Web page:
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PLoS One. 2014 Mar 27;9(3):e92922. doi: 10.1371/journal.pone.0092922. eCollection 2014.

How and when should NSAIDs be used for preventing post-ERCP pancreatitis? A systematic review and meta-analysis.

Author information

1
Digestive Diseases Department, Althaia Xarxa Assistencial Universitària de Manresa, Barcelona, Spain; Universitat Internacional de Catalunya, Barcelona, Spain; Departament de Medicina, Universitat Autònoma de Barcelona, Barcelona, Spain.
2
Departament de Medicina, Universitat Autònoma de Barcelona, Barcelona, Spain; Digestive Diseases Department, Corporació Sanitària Parc Taulí, Sabadell, Barcelona, Spain; Centro de Investigación Biomédica en Red de enfermedades hepáticas y digestivas (CIBERehd), Madrid, Spain.
3
Departament de Medicina, Universitat Autònoma de Barcelona, Barcelona, Spain; Internal Medicine Department, Corporació Sanitària Parc Taulí, Sabadell, Barcelona, Spain.
4
Digestive Diseases Department, Althaia Xarxa Assistencial Universitària de Manresa, Barcelona, Spain; Universitat Internacional de Catalunya, Barcelona, Spain.

Abstract

BACKGROUND:

Non-steroidal anti-inflammatory drugs (NSAIDs) have been shown to be efficacious to prevent pancreatitis after endoscopic retrograde cholangiopancreatography (ERCP). However, the target patients, the type of NSAID, the route of administration and the time of drug delivery remain unclear, as well as the potential efficacy in reducing the severity of pancreatitis, length of hospital stay and mortality. The objective of the study was to evaluate these questions by performing a systematic review and meta-analysis.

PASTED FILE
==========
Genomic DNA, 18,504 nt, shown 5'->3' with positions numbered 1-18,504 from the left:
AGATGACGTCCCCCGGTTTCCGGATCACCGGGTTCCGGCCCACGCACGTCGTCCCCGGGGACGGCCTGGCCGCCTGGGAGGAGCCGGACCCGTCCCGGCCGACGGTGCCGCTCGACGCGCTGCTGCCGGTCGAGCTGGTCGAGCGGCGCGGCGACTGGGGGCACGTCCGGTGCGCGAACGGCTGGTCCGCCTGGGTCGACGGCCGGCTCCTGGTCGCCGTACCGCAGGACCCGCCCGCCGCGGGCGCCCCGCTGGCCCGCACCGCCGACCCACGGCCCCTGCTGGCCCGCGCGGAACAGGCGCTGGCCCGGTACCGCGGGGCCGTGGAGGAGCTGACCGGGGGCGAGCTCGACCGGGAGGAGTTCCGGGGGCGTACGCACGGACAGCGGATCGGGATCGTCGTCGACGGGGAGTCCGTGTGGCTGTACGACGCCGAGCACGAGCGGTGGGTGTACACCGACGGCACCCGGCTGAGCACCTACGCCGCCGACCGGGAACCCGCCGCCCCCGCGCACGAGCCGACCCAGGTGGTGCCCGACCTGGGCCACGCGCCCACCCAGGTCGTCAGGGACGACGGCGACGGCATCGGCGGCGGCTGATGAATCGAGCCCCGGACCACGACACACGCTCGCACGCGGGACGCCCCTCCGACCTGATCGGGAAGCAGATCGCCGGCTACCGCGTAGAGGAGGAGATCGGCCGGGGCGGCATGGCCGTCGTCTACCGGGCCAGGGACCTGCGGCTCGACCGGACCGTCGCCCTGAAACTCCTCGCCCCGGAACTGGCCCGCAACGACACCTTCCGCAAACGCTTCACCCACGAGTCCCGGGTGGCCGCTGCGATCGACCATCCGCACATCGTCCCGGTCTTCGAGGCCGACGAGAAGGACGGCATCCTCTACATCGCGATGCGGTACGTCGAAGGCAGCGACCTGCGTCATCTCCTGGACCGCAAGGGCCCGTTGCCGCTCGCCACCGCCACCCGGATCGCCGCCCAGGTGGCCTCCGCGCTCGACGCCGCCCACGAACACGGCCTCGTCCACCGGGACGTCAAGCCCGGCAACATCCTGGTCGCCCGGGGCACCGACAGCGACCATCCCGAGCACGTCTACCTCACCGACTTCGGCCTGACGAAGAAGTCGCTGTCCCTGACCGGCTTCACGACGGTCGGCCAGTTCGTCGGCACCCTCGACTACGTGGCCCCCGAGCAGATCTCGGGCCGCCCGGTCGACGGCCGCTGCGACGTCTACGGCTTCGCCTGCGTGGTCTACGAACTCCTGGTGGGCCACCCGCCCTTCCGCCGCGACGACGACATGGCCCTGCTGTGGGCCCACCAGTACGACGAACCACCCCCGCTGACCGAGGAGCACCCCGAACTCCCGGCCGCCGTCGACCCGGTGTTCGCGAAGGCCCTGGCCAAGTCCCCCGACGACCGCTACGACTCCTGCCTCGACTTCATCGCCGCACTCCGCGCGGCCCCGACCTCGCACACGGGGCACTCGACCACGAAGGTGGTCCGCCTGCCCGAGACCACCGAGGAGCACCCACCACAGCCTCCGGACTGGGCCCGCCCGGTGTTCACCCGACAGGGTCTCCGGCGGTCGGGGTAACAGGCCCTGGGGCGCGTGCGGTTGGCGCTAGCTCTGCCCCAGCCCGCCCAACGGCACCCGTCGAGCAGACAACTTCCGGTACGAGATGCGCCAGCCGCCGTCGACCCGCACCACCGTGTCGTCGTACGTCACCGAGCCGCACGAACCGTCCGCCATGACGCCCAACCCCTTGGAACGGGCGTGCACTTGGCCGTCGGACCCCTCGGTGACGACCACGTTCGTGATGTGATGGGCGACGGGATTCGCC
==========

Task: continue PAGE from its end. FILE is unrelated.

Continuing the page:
METHODS:

Multiple searches were performed in the main databases. Randomized controlled trials (RCTs) comparing NSAIDs vs. placebo in the prevention of post-ERCP pancreatitis were included. Primary endpoint of the study was the efficacy for pancreatitis prevention. Sub-analyses were performed to determine the risk reduction in high and low risk patients, and to define optimal time, route of administration, and type of NSAID. Secondary endpoints were safety, moderate to severe pancreatitis prevention and reduction of hospital stay and mortality.

RESULTS:

Nine RCTs enrolling 2133 patients were included. The risk of pancreatitis was lower in the NSAID group than in the placebo group (RR 0.51; 95%CI 0.39-0.66). The number needed to treat was 14. The risk of moderate to severe pancreatitis was also lower in the NSAID group. (RR 0.46; 95%CI 0.28-0.76). No adverse events related to NSAID use were reported. NSAIDs were effective in both high-risk and unselected patients (RR 0.53; 95%CI 0.30-0.93 and RR 0.57; 95%CI 0.37-0.88). In the subanalyses, only rectal administration of either indomethacin (RR 0.54; 95%CI 0.38-0.75) or diclofenac (RR 0.42; 95%CI 0.21-0.84) was shown to be effective. There were not enough data to perform a meta-analysis in hospital stay reduction. No deaths occurred.

CONCLUSION:

A single rectal dose of indomethacin or diclofenac before or immediately after ERCP is safe and prevents procedure-related pancreatitis both in high risk and in unselected patients.

PMID:
24675922
PMCID:
PMC3968039
DOI:
10.1371/journal.pone.0092922
[Indexed for MEDLINE]
Free PMC Article
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